Entomology students share knowledge with N.C. schools

Date posted: June 23, 2011

Gorski holds mothNatalie Hampton photoStephanie Gorski shows a Cecropia moth to a second grade class in Carrboro via Skype.

In a classroom at N.C. State University’s Gardner Hall, graduate student Stephanie Gorski teaches a lesson in entomology. But the class of second graders benefiting from her instruction is in a classroom at Carrboro Elementary School, about 30 miles away.

Distance education isn’t anything new in higher education, but it has become a new outreach tool for N.C. State’s graduate entomology students, who provide a number of such classes to younger students across the state each year. Gorski, who oversees the outreach program with fellow student Jessica Houle, said that between February and May, graduate students conducted more than 30 outreach classes, with five more planned.

The traditional method of hosting the outreach classes has been face-to-face – mostly in the Triangle area where N.C. State is located. But using Skype as a distance education tool has allowed the graduate students to reach out to classrooms further away. Earlier in May, graduate student Steve Turner held a presentation for a first- and second- grade class in Asheville, about four and a half hours drive from Raleigh.

Skype, a free software, allows two parties to link through a video connection between computers.

“The Entomology Graduate Student Association at N.C. State has coordinated an educational outreach program for a number of years,” said Dr. George Kennedy, Entomology Department head. “This program is designed to expose children and the public to the interesting, exciting world of insects and the important roles they play in the natural world and the human condition. It also fosters students’ interest in science and the natural world in general.”

Gorski at computer

Natalie Hampton photo

Second graders in Carrboro talk with Gorski, as she looks on through her laptop.

Gorski’s presentation to Susan Murray’s second grade class involved a laptop computer, projector and camera. Prior to the class, the second graders had prepared questions for Gorski to answer. She did not disappoint, but she admitted that answering the questions required some research on her part.

Among the questions the second graders asked were:
• How big is an ant egg?
• How deep is a leafcutter nest?
• How long does a praying mantis live?
• Why do ladybugs have spots?

Gorski went through the students’ questions, providing answers and information. She also gave the students a look at some insect specimens from the N.C. Museum of Natural Sciences. The live insects drew lots of “ooohhhs” and “aaahhhhhs” from the second graders.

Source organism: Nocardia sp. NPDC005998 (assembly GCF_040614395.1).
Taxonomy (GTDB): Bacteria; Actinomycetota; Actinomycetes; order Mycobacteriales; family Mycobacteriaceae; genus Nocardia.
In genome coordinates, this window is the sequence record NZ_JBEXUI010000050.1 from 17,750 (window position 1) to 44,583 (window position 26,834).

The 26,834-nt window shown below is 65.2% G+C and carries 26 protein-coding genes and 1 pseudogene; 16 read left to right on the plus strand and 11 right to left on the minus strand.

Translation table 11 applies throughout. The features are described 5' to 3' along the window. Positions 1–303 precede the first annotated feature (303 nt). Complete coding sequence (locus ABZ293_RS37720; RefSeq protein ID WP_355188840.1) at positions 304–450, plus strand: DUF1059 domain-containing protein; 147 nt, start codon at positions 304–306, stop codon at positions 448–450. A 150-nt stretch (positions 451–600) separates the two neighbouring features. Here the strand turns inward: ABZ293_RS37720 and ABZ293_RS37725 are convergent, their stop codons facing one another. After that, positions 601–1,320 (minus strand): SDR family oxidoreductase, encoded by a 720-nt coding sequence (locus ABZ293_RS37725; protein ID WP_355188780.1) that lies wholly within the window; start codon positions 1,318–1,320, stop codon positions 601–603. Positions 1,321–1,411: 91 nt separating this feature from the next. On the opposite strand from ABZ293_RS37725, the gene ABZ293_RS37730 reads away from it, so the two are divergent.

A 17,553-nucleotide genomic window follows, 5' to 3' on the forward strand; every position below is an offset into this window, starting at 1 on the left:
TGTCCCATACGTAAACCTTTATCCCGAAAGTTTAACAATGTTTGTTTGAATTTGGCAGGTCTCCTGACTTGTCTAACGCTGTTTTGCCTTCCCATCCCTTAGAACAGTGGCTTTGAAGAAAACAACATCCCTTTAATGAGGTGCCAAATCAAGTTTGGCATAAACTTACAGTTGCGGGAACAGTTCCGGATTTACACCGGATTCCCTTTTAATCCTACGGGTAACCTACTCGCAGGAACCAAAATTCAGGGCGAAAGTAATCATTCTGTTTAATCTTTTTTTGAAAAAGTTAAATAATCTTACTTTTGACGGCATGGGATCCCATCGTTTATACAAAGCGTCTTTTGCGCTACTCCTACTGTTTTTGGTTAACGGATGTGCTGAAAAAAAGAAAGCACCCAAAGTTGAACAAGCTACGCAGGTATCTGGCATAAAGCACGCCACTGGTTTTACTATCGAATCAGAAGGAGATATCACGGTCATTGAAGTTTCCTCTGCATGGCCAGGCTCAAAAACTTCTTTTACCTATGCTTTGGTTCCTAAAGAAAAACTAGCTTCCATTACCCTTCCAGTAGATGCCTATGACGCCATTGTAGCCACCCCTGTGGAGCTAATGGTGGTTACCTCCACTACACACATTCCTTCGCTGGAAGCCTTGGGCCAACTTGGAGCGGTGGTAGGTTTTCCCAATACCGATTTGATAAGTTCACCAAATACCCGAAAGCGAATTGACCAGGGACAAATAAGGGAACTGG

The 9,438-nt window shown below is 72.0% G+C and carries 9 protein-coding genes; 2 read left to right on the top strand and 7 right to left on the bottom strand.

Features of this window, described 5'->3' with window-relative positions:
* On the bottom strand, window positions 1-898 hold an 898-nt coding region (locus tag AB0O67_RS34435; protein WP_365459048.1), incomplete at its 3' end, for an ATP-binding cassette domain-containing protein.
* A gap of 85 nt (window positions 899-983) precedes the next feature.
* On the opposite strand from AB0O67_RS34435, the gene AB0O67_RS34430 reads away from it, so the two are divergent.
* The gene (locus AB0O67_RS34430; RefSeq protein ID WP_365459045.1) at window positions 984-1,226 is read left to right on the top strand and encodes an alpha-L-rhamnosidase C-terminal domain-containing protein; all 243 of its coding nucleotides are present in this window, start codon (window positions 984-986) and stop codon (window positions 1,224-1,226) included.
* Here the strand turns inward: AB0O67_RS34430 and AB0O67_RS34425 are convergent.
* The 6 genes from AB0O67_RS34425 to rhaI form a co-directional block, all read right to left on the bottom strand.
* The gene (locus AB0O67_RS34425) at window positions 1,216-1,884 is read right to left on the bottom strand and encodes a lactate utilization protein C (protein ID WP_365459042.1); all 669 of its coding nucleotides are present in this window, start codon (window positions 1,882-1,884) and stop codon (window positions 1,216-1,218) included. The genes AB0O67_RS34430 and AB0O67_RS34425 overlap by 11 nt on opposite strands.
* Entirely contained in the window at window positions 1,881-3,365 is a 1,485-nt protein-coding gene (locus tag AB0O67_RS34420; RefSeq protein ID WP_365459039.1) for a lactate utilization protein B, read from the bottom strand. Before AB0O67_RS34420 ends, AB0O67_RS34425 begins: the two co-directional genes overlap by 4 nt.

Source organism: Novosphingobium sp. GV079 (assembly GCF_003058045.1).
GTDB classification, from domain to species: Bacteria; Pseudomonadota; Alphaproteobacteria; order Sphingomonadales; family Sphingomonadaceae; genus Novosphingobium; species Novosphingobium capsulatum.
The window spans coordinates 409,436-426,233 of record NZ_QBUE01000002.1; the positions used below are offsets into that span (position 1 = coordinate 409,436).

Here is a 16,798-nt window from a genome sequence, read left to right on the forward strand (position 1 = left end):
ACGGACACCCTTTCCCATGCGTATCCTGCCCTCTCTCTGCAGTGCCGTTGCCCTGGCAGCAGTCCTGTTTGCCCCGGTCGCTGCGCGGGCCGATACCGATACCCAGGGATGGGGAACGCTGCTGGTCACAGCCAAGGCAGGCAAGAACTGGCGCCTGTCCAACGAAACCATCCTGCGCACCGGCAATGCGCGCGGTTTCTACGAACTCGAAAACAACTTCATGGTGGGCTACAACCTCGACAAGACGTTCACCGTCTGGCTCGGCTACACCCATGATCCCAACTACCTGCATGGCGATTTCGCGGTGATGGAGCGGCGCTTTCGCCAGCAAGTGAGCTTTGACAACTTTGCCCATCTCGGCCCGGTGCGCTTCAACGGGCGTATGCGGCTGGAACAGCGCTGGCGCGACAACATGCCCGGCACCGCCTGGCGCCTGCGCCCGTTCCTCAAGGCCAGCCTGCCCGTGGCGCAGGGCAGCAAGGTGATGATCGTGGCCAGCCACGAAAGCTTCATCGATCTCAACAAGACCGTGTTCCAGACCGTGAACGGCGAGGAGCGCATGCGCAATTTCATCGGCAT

First, Gorski showed a Cecropia moth that emerged from a cocoon collected by entomology professor Dr. Jack Bacheler. The friendly moth held fast to Gorski’s finger, leaving her to complete her presentation with the moth in tow. She also showed students a 6-inch walking stick, as well as a large beetle with enormous pincers.

At the end of the one-hour presentation, Murray’s class still had lots of insect questions for Gorski, which Murray promised to send to Gorski for more information. Murray said the students enjoyed the presentation, even though they were tired from a field trip earlier in the day.

“It really fit our needs as we learned about research,” Murray said. “We’d talked about how we can learn through books and the Internet or by talking to an expert. Stephanie was our expert!”

Steve Turner says 'hello'

Natalie Hampton photo

Steve Turner, right, says 'hello' to Murray's class. Turner also has done outreach programs.

Steve Turner, a doctoral student studying the evolution of gender selection in dance flies, said he enjoyed the Skype session he conducted for the Asheville class. “I think the students can see better (on a screen),” he said.

Gorski, a doctoral student studying worms that damage corn, said the Skype presentation helped keep her on track. “Skype is a really good idea, and it works really well,” she said, adding that it’s harder to get graduate students to volunteer for outreach presentations that require a long trip from campus. The graduate student organization welcomes requests for outreaches, she said.

“The program is in great demand and the graduate students volunteer their time to conduct these educational programs in schools, museums, camps and other venues. We are extremely proud of this program and the graduate students’ commitment to it,” Kennedy said.

For more information on entomology graduate outreach programs visit the student association website:
www.cals.ncsu.edu/entomology/outreach/entomology-outreach-program.

-Natalie Hampton

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